Fetal Alcohol Syndrome: the Facts

pregnant and alcoholFetal alcohol syndrome is a birth defect that is 100% preventable but 100% incurable. If your child is born with FAS, they will have the defect for life. There is a spectrum of alcohol disorders – some children will have facial and physical abnormalities as well as abnormalities of the nervous system, but some children will have no noticeable abnormality on the outside whilst they do have abnormalities of the nervous system and the brain. Other alcohol spectrum disorders include alcohol-related neurodevelopmental disorder (ARND) and alcohol-related birth defects (ARBD).

Children who are born with fetal alcohol syndrome are likely to develop a range of secondary disorders as a result of having FAS. According to the National Centre on Birth Defects and Developmental Disabilities, children born with fetal alcohol syndrome are at an increased risk of developing some of the following disorders:

  • Attention Deficit Hyperactivity Disorder
  • Conduct disorders
  • Alcohol and drug dependence
  • Psychiatric illness, such as schizophrenia
  • Depression or depressive episodes
  • Bipolar disorder
  • Psychotic episodes
  • Psychological dysfunction
  • Cognitive disorders
  • Eating disorders
  • Post-traumatic stress disorder
  • Anxiety disorder

These disorders can cause a whole host of other problems – for example, because children with FAS have difficulty in getting along with other people and listening to people in a position of authority, they can have problems with their education in that it can be disrupted, meaning that they don’t have the best education that they can receive. They are also more likely to be expelled or suspended from school. Unfortunately, statistics on fetal alcohol syndrome state that children with FAS are more likely to have contact with the police and the juridical system than those who do not. This is thought to be because they tend to have more anger and behavioral problems and less tolerance of other people, meaning that they are more likely to lash out at other people and at those in authority.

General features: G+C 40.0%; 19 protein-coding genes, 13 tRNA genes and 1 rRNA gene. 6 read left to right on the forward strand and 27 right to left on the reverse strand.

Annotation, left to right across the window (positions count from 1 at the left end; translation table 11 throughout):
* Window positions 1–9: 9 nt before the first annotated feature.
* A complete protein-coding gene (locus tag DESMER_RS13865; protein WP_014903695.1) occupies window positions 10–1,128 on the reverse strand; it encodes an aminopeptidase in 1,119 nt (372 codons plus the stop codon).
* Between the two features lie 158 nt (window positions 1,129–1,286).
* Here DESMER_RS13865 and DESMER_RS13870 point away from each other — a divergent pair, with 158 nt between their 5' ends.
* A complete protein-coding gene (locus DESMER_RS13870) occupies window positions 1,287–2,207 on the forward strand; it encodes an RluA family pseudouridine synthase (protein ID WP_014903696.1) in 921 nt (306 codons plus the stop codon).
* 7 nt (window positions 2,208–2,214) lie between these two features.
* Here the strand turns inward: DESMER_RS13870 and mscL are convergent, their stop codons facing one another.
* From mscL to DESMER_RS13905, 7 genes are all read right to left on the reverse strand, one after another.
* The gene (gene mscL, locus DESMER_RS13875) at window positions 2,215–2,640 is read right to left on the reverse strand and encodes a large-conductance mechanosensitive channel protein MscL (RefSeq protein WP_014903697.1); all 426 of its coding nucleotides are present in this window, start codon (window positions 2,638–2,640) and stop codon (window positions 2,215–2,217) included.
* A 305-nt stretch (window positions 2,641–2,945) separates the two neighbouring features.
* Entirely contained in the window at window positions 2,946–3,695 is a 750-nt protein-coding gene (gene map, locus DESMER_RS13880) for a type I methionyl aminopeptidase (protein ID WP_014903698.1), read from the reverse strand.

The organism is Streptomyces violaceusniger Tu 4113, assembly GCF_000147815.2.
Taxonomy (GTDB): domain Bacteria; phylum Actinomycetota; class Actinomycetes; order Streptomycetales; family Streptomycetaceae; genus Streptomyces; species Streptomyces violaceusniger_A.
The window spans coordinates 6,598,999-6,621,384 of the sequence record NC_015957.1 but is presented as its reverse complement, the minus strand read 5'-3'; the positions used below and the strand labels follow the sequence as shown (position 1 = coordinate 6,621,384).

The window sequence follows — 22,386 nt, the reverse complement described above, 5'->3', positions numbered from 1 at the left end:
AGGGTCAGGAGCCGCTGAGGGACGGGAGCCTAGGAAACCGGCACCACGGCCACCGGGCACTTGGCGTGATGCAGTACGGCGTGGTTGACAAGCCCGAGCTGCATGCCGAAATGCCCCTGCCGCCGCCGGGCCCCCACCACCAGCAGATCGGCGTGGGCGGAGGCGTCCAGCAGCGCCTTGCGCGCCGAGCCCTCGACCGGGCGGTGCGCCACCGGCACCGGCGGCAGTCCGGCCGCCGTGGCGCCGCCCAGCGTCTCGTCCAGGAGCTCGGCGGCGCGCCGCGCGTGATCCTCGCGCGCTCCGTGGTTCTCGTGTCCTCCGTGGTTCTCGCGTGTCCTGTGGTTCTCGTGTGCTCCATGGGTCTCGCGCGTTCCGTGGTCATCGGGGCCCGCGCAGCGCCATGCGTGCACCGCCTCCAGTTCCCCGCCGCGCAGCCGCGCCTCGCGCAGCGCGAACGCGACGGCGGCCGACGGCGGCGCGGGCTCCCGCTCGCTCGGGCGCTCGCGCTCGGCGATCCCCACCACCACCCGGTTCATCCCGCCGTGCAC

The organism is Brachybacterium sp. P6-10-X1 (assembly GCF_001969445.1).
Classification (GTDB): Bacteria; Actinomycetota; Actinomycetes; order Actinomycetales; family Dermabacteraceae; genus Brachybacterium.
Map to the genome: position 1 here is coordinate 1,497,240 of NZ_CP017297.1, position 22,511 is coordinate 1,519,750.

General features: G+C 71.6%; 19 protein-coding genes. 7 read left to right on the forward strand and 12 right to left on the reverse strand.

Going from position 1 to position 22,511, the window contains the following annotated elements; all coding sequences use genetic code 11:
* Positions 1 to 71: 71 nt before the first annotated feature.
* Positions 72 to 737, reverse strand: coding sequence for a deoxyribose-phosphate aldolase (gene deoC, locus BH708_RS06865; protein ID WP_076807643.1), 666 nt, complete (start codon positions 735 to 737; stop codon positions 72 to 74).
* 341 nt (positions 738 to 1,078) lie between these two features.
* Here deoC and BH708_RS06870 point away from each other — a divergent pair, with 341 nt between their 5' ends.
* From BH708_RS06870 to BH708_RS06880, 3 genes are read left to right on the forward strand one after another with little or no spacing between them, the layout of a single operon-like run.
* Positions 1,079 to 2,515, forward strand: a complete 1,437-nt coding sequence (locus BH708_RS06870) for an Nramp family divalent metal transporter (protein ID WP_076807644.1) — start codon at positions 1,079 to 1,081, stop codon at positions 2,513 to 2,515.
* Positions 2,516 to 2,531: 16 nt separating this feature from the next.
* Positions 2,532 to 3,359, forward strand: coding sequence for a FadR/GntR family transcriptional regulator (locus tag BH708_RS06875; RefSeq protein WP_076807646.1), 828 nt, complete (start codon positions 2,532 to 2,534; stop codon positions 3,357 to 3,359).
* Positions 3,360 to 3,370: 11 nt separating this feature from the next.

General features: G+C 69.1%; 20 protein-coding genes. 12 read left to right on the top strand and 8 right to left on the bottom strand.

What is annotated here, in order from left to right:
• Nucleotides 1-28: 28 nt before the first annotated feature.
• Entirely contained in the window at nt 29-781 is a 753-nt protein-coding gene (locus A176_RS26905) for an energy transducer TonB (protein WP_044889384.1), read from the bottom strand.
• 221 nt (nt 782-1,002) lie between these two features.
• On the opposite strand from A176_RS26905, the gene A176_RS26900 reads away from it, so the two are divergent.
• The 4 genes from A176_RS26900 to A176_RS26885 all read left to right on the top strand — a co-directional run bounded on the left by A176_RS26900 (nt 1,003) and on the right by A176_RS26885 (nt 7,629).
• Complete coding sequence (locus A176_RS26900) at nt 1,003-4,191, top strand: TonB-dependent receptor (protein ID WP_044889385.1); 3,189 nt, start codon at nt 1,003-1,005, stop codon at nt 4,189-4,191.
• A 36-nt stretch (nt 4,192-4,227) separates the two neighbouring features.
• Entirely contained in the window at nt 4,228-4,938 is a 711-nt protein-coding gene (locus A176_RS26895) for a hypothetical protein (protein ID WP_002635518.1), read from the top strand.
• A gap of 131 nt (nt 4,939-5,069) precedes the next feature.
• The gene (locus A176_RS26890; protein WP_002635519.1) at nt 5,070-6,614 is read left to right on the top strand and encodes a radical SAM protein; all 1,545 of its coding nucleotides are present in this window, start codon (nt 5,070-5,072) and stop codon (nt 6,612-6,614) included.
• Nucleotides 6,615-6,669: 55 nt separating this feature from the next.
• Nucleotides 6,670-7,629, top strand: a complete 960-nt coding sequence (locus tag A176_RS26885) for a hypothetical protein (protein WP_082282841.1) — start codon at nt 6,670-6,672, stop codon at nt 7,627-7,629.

A number of visible signs of fetal alcohol syndrome can often be seen, including a number of facial abnormalities and growth deficiencies, including:

  • Low or malformed ears
  • A small upper jaw
  • Thin upper lip
  • Opening in the roof of the mouth
  • Flat or absent groove between the nose and the upper lip
  • Drooping eyelids
  • Small head
  • Small eye openings
  • Webbing between the eyes and the base of the nose
  • Failure of the eyes to move in the same direction
  • Short, upturned nose
  • Flattened cheekbones
  • Sunken nasal bridge
  • Small body size and weight
  • Slow physical development in comparison to peers
  • Will not ‘catch up’ with peers
  • Deformed ribs and sternum
  • Curved spine
  • Caved in chest wall
  • Bent, fused, webbed or missing fingers and toes
  • Extra fingers
  • Hip dislocations
  • Small skull
  • Excess hair

Surely knowing that there is a disorder that causes this many developmental problems is enough to prevent many mothers-to-be from drinking excessively. Unfortunately, that is not the case – a recent study showed that 15% of women still drank to excess despite knowing the risks as ‘it might not happen to them’  and ‘it doesn’t happen to every child of a drinker’. Fetal alcohol syndrome is more common amongst teen mothers, as there seems to be an unfortunate mentality of ‘I’m not going to change my habits just because I’m pregnant, I still need a life’.

So how much alcohol can you drink? Severe FAS tends to be caused by mothers drinking over eight drinks a day. Some symptoms of FAS can be caused by four to six drinks per day and two drinks per day seems to not cause any symptoms other than low birth weight. There is no concrete evidence to show that less than two drinks per day is harmful to the baby. However, the approach you decide to take to your drinking is entirely up to you – whether you employ the ‘better safe than sorry’ approach or whether you employ the ‘I’ll have a drink occasionally’ policy. Speak to your doctor for more information on FAS.